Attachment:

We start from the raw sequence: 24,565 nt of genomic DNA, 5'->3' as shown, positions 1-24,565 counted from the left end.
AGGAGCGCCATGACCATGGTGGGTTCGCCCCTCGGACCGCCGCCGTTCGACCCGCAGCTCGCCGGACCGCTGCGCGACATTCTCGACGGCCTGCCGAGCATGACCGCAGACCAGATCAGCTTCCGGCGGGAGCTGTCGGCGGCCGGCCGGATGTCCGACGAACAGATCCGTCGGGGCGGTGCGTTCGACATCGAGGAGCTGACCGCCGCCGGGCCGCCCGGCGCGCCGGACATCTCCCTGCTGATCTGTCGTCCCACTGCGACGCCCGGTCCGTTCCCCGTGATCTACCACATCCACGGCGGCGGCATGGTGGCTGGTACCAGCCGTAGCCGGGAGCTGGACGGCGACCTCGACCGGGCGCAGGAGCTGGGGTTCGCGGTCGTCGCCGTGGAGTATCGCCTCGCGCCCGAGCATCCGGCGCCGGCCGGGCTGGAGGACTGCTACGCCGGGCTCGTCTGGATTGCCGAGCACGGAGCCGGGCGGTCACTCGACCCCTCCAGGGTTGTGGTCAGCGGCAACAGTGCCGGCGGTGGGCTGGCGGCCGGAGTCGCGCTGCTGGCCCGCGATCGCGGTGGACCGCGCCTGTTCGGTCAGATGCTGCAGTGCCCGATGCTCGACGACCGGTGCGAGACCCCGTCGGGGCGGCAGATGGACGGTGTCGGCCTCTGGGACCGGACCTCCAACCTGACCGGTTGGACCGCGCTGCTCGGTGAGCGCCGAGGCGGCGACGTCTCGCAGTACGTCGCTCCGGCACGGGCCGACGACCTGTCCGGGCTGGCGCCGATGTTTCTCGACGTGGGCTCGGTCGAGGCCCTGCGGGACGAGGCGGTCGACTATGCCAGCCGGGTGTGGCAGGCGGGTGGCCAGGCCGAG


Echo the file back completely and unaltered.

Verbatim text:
We start from the raw sequence: 24,565 nt of genomic DNA, 5'->3' as shown, positions 1-24,565 counted from the left end.
AGGAGCGCCATGACCATGGTGGGTTCGCCCCTCGGACCGCCGCCGTTCGACCCGCAGCTCGCCGGACCGCTGCGCGACATTCTCGACGGCCTGCCGAGCATGACCGCAGACCAGATCAGCTTCCGGCGGGAGCTGTCGGCGGCCGGCCGGATGTCCGACGAACAGATCCGTCGGGGCGGTGCGTTCGACATCGAGGAGCTGACCGCCGCCGGGCCGCCCGGCGCGCCGGACATCTCCCTGCTGATCTGTCGTCCCACTGCGACGCCCGGTCCGTTCCCCGTGATCTACCACATCCACGGCGGCGGCATGGTGGCTGGTACCAGCCGTAGCCGGGAGCTGGACGGCGACCTCGACCGGGCGCAGGAGCTGGGGTTCGCGGTCGTCGCCGTGGAGTATCGCCTCGCGCCCGAGCATCCGGCGCCGGCCGGGCTGGAGGACTGCTACGCCGGGCTCGTCTGGATTGCCGAGCACGGAGCCGGGCGGTCACTCGACCCCTCCAGGGTTGTGGTCAGCGGCAACAGTGCCGGCGGTGGGCTGGCGGCCGGAGTCGCGCTGCTGGCCCGCGATCGCGGTGGACCGCGCCTGTTCGGTCAGATGCTGCAGTGCCCGATGCTCGACGACCGGTGCGAGACCCCGTCGGGGCGGCAGATGGACGGTGTCGGCCTCTGGGACCGGACCTCCAACCTGACCGGTTGGACCGCGCTGCTCGGTGAGCGCCGAGGCGGCGACGTCTCGCAGTACGTCGCTCCGGCACGGGCCGACGACCTGTCCGGGCTGGCGCCGATGTTTCTCGACGTGGGCTCGGTCGAGGCCCTGCGGGACGAGGCGGTCGACTATGCCAGCCGGGTGTGGCAGGCGGGTGGCCAGGCCGAG